As those who kept up with my individual episode reviews will know, I found Season 4 of Lost to be a definite return to the show’s top form. Despite being ever-so-slightly truncated by the writer’s strike, the writing team still found time to cram in more plot development and big reveals than the previous 3 seasons, culminating in a fast-paced finale which not only tied up the series, but also left little doubt as to where the series was headed.
By revamping the format, offering “flash-forwards” in the place of flashbacks, Lost finally made the character vignettes of the previous 3 seasons seem fresh and interesting again. What had previously been slightly interesting moral fables at best and pointless time-filler at worst instead became a window into the ultimate fate of the characters. While that half of the show had become stale in seasons 2 and 3, the flash-forwards were, on some occasions, more interesting than the material actually on the island.
Even as the plot thickened, one-off episodes such as the Desmond-centric “The Constant” proved that you don’t need shocking revelations to grip a viewer in what turned out to be both one of the series’ high points and an astounding piece of television. Elsewhere, Ben, the former “Henry Gale” of The Others came to the forefront as one of the most compelling characters in the series, eclipsing even previous fan-favourites.
Season 4 ran for a total of 14 episodes (including both parts of the 2-part finale) as part of a deal to run the pre-planned finale of Lost over 3 years without artificially extending the content of the show. Having the finish line in sight is a clear motivator for the writing team of Lost, who are now free to lay their cards on the table with near-reckless abandon. Compared to the paucity of information received in the first few seasons, there’s little doubt that Lost’s 4 th season is the most entertaining and re-watchable yet, and thus the prime candidate for purchase on DVD.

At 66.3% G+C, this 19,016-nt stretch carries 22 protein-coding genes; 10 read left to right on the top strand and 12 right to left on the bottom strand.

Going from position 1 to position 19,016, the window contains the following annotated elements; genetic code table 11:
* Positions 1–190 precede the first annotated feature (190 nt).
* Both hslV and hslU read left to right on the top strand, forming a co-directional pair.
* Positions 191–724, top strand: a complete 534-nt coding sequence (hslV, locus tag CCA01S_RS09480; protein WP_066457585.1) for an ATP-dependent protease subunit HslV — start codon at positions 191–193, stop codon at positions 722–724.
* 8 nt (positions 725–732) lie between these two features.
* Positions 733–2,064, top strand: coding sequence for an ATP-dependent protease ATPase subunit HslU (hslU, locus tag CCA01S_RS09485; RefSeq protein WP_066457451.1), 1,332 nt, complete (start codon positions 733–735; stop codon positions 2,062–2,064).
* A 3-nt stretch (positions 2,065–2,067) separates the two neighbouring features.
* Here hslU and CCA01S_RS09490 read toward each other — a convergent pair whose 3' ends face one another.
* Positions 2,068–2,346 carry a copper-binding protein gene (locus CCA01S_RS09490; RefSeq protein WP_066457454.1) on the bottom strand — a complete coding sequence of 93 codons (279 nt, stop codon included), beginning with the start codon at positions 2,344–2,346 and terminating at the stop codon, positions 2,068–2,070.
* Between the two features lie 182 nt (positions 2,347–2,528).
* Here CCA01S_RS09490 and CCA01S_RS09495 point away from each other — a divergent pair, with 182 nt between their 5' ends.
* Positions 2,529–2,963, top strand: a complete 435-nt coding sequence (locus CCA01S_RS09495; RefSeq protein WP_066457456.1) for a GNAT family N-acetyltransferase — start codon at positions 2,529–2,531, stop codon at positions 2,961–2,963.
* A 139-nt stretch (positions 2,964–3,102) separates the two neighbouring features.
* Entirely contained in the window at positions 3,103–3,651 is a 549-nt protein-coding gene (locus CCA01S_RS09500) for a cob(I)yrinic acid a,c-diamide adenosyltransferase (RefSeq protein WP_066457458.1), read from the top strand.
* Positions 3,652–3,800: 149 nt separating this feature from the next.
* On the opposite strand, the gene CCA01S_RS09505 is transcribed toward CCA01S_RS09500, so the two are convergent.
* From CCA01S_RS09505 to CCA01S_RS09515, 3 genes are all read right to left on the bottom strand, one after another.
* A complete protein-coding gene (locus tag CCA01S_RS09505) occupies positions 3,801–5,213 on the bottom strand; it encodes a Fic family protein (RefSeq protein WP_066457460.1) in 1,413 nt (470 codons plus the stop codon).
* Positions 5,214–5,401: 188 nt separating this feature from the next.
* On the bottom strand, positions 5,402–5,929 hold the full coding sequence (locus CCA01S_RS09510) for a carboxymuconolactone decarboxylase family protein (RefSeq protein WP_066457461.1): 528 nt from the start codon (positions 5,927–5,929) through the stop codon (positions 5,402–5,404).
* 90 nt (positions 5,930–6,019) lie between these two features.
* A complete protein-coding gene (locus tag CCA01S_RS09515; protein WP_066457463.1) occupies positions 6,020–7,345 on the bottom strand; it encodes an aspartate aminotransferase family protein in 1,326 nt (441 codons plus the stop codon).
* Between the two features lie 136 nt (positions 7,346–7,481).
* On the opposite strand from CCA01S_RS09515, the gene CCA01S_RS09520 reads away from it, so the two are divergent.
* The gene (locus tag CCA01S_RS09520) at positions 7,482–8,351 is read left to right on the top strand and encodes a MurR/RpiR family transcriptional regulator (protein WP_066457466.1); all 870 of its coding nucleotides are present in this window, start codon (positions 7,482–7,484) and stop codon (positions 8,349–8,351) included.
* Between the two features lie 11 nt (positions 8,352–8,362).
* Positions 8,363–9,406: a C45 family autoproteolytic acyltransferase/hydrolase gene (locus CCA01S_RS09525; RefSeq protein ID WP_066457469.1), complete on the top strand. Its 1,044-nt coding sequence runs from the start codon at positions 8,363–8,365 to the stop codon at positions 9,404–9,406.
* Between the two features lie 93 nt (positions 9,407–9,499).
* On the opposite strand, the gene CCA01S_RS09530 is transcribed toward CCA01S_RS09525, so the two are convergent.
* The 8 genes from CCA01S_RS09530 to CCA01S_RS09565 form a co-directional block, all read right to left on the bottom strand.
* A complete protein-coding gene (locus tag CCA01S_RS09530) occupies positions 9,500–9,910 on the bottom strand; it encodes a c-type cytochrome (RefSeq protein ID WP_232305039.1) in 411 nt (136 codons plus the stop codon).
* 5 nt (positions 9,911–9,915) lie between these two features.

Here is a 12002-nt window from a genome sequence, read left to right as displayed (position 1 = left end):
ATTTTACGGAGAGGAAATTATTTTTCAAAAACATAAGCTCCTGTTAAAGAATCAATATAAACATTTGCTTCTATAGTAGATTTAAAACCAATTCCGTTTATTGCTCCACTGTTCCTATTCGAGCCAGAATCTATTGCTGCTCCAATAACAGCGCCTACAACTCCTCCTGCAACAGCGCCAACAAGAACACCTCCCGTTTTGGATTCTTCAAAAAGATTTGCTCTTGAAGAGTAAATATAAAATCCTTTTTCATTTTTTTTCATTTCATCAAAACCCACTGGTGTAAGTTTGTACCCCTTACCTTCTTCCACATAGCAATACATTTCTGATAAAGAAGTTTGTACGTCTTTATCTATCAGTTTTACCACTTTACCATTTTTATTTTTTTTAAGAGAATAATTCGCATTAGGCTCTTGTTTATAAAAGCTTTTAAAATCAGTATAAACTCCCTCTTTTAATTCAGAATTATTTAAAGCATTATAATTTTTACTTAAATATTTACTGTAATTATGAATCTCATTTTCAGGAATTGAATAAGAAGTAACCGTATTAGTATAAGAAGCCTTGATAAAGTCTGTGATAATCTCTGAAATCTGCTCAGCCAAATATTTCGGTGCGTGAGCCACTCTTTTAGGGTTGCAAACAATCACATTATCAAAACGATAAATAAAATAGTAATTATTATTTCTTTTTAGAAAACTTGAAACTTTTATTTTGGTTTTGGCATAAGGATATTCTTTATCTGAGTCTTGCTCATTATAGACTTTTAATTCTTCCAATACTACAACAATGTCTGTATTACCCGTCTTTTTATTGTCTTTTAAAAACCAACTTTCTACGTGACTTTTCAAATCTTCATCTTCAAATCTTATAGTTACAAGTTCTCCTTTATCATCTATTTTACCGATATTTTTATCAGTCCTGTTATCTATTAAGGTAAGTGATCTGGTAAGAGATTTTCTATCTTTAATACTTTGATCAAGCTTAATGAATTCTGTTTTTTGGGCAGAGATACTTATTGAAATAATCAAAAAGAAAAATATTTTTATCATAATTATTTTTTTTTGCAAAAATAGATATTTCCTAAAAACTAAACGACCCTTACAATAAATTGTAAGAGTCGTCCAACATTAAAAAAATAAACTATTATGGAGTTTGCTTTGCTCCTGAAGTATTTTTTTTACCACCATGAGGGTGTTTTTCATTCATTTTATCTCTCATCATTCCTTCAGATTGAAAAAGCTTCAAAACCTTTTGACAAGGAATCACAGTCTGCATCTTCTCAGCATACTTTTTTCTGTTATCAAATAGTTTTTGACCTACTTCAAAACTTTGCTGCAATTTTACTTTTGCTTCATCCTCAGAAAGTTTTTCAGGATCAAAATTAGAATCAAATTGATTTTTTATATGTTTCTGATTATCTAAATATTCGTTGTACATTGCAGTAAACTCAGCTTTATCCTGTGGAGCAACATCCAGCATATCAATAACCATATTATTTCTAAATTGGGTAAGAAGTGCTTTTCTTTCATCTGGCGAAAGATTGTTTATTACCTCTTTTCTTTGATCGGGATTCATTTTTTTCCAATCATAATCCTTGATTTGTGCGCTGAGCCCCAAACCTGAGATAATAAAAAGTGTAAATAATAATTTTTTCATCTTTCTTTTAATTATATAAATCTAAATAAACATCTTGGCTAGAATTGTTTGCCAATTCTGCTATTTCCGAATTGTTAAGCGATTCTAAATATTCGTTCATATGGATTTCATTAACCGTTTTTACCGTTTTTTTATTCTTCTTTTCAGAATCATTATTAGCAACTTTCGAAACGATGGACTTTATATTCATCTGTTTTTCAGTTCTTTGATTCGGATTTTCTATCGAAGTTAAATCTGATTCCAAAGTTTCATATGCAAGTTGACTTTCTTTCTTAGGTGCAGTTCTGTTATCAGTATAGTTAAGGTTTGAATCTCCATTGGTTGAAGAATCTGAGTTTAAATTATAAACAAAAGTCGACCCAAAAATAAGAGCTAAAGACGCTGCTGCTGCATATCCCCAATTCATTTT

With fewer episodes, though, the DVD set needs some substantial extras to round out the missing hours one previously found in a box set of Lost – the box does, after all, promise “The Expanded Experience” so, in theory, there should be plenty to keep you occupied.
In practise, however, there’s little improvement over previous collections. The blooper reel is, as with all US blooper reels, sanitised to the point where it feels entirely pointless. Deleted Scenes and Commentaries will interest only the most dedicated fan, and behind-the-scenes documentaries interest almost no-one. They’re competently put together, but after this much time, who would expect any less? Once again, the vast repository of supplemental material that makes following Lost so engaging is eschewed in favour of by-the-numbers (no, not those numbers) extras representing the most basic level of effort acceptable.
It’s a pity that such a good season of Lost should be marred by a lazy DVD set. With fewer discs than normal and no substantial extras to compensate, there’s really nothing here that would convince fans to buy the series beyond the episodes themselves, and certainly no extras that you’ll find yourself returning to. The sole saving grace is that the price has been dropped to £40 – £20 off the Season 2/3 RRP – which at least means that those who were happy to buy the previous uninspired collections will feel no worse about shelling out for the same approach, with fewer episodes. The goal of Lost Season 4 was to take viewers by surprise and deliver something new. The goal of the DVD set, however, appears to be the complete opposite.